This Note is definitely bigger than previous phones. It has a large 6.4-inch screen, 4000mAh battery and a massive 1TB storage. The camera is slightly better, the stereo speakers are also good in sound and then comes the bluetooht S pen which is made for fun and can customize shortcuts remotely . Like any other phone, it matches which iPhone X with price, So the price is the same as iPhone X.
- Beautiful 6.4-inch Infinity Display
- Superb camera, even in low light
- Battery and storage last and last
- Bluetooth S Pen shortcuts are fun
- A lot of small upgrades
- No HDR video recording
- We hate the Bixby button
The Samsung Galaxy Note 9 is a little bigger, a little more colorful, and a little more powerful than all prior Note phones, but be warned: it’s a little more expensive, too.
It’s the biggest Android phone that will grab your attention in 2018, with a sizeable 6.4-inch Super AMOLED display, a huge 4,000mAh battery for all-day performance, and up to 512GB of internal storage and 8GB of RAM.
Slot in a 512GB microSD card (which Samsung will gladly sell you), and you can have the first mainstream 1TB phone in your hands. That’s bigger than a lot of laptops.
Good news – the Note 9 doesn’t actually feel any bigger than last year’s 6.3-inch Note 8, and it inherits a bunch of this year’s 5.8-inch Galaxy S9 and 6.2-inch Galaxy S9 Plus features, including camera specs.
The camera is better than the Note 8, with a dual 12MP rear setup that has dual-aperture technology, and can record Super Slow Mo videos. There are stereo speakers, and AR Emoji is back with some finer avatar customizations, but rest assured, it’ll still look nothing like you.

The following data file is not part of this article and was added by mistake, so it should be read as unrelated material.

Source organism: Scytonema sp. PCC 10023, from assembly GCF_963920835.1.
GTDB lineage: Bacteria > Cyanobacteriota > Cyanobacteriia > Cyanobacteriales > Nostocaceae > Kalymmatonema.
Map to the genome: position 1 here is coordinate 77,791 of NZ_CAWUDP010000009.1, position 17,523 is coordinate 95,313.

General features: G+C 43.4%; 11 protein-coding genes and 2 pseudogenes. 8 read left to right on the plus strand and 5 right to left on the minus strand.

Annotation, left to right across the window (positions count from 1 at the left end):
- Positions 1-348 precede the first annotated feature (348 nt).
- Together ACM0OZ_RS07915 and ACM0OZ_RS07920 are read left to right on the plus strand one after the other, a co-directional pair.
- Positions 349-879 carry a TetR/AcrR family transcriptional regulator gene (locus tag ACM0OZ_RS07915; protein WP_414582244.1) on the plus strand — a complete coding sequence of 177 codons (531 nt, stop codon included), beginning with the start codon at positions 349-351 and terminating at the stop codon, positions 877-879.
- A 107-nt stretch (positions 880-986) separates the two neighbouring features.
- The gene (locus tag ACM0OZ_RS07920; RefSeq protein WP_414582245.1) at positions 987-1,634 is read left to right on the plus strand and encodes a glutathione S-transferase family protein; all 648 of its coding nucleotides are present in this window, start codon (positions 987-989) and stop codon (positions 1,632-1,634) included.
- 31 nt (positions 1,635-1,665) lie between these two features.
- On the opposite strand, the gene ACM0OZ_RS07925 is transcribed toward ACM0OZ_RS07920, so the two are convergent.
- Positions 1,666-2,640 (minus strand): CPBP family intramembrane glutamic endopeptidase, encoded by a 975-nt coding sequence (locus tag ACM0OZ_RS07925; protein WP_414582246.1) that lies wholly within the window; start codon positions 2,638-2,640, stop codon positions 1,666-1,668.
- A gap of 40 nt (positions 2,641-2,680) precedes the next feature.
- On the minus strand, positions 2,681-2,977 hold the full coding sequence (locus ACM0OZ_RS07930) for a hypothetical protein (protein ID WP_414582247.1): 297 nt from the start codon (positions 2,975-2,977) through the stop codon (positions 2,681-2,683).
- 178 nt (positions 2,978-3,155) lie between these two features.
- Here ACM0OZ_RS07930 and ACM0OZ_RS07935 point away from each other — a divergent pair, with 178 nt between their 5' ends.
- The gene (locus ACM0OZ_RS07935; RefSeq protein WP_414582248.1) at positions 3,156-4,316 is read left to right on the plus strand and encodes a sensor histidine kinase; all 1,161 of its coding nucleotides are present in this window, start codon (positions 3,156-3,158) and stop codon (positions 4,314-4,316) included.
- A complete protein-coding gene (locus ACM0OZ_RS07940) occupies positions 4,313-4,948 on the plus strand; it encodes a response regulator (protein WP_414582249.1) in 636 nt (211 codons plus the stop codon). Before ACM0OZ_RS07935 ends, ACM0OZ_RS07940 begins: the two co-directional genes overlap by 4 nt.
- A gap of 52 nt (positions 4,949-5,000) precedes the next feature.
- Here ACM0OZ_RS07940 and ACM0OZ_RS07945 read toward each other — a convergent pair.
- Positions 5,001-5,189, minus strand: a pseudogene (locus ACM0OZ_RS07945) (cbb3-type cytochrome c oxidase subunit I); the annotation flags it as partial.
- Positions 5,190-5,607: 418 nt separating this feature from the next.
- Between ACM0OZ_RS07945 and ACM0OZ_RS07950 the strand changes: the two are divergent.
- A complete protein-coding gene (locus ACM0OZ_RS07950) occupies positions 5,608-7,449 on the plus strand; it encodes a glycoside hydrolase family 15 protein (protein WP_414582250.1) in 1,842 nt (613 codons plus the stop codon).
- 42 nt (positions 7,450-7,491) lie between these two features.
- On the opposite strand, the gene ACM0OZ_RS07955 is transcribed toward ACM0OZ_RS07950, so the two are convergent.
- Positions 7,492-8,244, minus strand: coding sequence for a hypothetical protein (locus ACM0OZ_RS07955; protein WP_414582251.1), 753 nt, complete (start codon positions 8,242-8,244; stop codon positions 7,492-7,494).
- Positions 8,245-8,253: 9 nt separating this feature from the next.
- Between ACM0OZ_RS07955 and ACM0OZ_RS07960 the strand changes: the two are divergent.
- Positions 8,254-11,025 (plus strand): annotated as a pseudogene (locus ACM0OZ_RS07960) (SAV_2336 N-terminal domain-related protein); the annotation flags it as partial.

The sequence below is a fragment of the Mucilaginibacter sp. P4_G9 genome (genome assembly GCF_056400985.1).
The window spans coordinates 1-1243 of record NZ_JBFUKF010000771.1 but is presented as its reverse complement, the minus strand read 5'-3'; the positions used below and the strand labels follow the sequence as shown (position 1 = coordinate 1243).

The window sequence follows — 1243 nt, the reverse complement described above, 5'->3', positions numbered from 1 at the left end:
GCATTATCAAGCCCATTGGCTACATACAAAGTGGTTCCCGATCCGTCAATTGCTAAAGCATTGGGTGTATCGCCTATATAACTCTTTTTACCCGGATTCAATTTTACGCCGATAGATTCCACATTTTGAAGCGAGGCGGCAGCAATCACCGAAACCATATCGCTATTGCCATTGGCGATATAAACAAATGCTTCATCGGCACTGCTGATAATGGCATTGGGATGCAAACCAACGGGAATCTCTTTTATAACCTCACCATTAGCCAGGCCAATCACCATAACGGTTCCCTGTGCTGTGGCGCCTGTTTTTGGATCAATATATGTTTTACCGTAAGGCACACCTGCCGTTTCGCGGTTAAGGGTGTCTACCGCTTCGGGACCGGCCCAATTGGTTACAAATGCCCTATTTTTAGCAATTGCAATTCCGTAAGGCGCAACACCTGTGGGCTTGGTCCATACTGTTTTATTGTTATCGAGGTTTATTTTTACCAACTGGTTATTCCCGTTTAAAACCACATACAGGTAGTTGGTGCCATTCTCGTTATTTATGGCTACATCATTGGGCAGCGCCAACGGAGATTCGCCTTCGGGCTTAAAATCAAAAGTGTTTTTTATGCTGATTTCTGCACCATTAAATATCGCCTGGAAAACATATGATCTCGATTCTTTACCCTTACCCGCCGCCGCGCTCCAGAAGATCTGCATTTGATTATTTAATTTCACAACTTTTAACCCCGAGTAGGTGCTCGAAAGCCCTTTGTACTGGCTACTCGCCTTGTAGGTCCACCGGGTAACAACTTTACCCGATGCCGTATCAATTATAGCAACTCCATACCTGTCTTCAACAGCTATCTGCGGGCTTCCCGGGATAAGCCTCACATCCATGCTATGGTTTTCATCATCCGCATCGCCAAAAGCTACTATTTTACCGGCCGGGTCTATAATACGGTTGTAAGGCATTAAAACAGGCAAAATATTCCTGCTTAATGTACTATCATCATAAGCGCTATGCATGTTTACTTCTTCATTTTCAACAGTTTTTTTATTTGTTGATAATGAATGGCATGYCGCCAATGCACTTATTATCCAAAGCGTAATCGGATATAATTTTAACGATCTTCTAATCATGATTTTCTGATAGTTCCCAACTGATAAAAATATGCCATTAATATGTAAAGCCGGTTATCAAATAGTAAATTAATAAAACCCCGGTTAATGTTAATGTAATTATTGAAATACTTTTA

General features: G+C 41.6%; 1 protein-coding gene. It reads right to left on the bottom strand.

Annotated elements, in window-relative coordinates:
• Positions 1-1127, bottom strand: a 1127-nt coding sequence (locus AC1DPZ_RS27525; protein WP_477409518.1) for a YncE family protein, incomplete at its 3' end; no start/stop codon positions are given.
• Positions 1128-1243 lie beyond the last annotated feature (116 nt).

Exclusive to the Note 9 camera are automatic scene optimizer and flaw detection features that enhance photos
The S Pen is still a handy tool for jotting down notes, but it now has Bluetooth for remote-controlled shortcuts that are customizable (unlike the annoying Bixby button that you can’t even turn off anymore). Want to pose for a photo 30 feet away? This S Pen can help you do that and more. It works great, but you may have trouble finding a spot to rest your precious and expensive Note 9 for full-body snapshots. We ended up with a lot of shots at bad camera angles, so it’s a good idea on paper, but doesn’t always work out like we first envisioned.
The Note 9 is our top smartphone recommendation – that is, if you want to own a giant, feature-filled phone with a stylus and hate saving money. Ongoing Samsung Galaxy Note 8 deals are the biggest threat to this upgrade that, ironically, is all about going big in a variety of small ways.
The Samsung Galaxy Note 9 released on Friday, August 24, sooner than anyone had expected a year ago. The Note 8 came out on September 15 in the US and UK last year (September 22 in Australia and Middle East).
Talking of Samsung’s chief competition, the Note 9 price rivals that of Apple’s flagship handset, rather than undercutting it as we’d hoped from an Android phone.